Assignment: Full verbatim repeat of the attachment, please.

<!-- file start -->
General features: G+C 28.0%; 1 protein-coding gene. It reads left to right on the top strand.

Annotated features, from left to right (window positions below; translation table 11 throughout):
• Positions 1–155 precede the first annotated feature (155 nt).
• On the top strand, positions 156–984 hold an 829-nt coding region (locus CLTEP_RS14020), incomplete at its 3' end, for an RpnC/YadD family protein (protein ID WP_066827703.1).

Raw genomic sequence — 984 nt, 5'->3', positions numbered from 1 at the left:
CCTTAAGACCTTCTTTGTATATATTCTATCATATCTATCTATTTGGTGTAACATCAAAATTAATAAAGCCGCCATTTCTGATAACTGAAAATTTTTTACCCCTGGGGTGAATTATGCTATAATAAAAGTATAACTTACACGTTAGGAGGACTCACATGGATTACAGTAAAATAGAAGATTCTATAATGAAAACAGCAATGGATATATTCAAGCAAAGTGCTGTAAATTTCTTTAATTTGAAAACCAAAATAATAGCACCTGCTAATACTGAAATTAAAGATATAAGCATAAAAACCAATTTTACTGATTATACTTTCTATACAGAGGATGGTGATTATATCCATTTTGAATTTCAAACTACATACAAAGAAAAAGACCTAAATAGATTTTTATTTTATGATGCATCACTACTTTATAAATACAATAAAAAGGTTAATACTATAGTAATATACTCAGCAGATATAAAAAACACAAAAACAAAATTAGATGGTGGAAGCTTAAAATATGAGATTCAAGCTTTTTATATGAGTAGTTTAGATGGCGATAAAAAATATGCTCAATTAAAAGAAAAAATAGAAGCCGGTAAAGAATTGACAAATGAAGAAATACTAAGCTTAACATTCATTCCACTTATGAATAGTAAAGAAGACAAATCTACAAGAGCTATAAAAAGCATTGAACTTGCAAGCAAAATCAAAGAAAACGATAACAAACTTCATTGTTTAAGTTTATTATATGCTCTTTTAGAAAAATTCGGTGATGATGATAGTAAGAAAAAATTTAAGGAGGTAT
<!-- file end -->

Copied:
General features: G+C 28.0%; 1 protein-coding gene. It reads left to right on the top strand.

Annotated features, from left to right (window positions below; translation table 11 throughout):
• Positions 1–155 precede the first annotated feature (155 nt).
• On the top strand, positions 156–984 hold an 829-nt coding region (locus CLTEP_RS14020), incomplete at its 3' end, for an RpnC/YadD family protein (protein ID WP_066827703.1).

Raw genomic sequence — 984 nt, 5'->3', positions numbered from 1 at the left:
CCTTAAGACCTTCTTTGTATATATTCTATCATATCTATCTATTTGGTGTAACATCAAAATTAATAAAGCCGCCATTTCTGATAACTGAAAATTTTTTACCCCTGGGGTGAATTATGCTATAATAAAAGTATAACTTACACGTTAGGAGGACTCACATGGATTACAGTAAAATAGAAGATTCTATAATGAAAACAGCAATGGATATATTCAAGCAAAGTGCTGTAAATTTCTTTAATTTGAAAACCAAAATAATAGCACCTGCTAATACTGAAATTAAAGATATAAGCATAAAAACCAATTTTACTGATTATACTTTCTATACAGAGGATGGTGATTATATCCATTTTGAATTTCAAACTACATACAAAGAAAAAGACCTAAATAGATTTTTATTTTATGATGCATCACTACTTTATAAATACAATAAAAAGGTTAATACTATAGTAATATACTCAGCAGATATAAAAAACACAAAAACAAAATTAGATGGTGGAAGCTTAAAATATGAGATTCAAGCTTTTTATATGAGTAGTTTAGATGGCGATAAAAAATATGCTCAATTAAAAGAAAAAATAGAAGCCGGTAAAGAATTGACAAATGAAGAAATACTAAGCTTAACATTCATTCCACTTATGAATAGTAAAGAAGACAAATCTACAAGAGCTATAAAAAGCATTGAACTTGCAAGCAAAATCAAAGAAAACGATAACAAACTTCATTGTTTAAGTTTATTATATGCTCTTTTAGAAAAATTCGGTGATGATGATAGTAAGAAAAAATTTAAGGAGGTAT